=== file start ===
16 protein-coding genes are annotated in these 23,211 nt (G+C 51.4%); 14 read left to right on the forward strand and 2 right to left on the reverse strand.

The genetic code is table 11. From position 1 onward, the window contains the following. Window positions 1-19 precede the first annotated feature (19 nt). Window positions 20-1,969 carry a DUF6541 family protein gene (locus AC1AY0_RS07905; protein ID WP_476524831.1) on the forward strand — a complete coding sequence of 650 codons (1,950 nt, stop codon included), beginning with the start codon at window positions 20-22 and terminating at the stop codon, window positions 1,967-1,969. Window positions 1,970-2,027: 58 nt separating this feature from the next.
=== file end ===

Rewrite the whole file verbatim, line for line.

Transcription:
16 protein-coding genes are annotated in these 23,211 nt (G+C 51.4%); 14 read left to right on the forward strand and 2 right to left on the reverse strand.

The genetic code is table 11. From position 1 onward, the window contains the following. Window positions 1-19 precede the first annotated feature (19 nt). Window positions 20-1,969 carry a DUF6541 family protein gene (locus AC1AY0_RS07905; protein ID WP_476524831.1) on the forward strand — a complete coding sequence of 650 codons (1,950 nt, stop codon included), beginning with the start codon at window positions 20-22 and terminating at the stop codon, window positions 1,967-1,969. Window positions 1,970-2,027: 58 nt separating this feature from the next.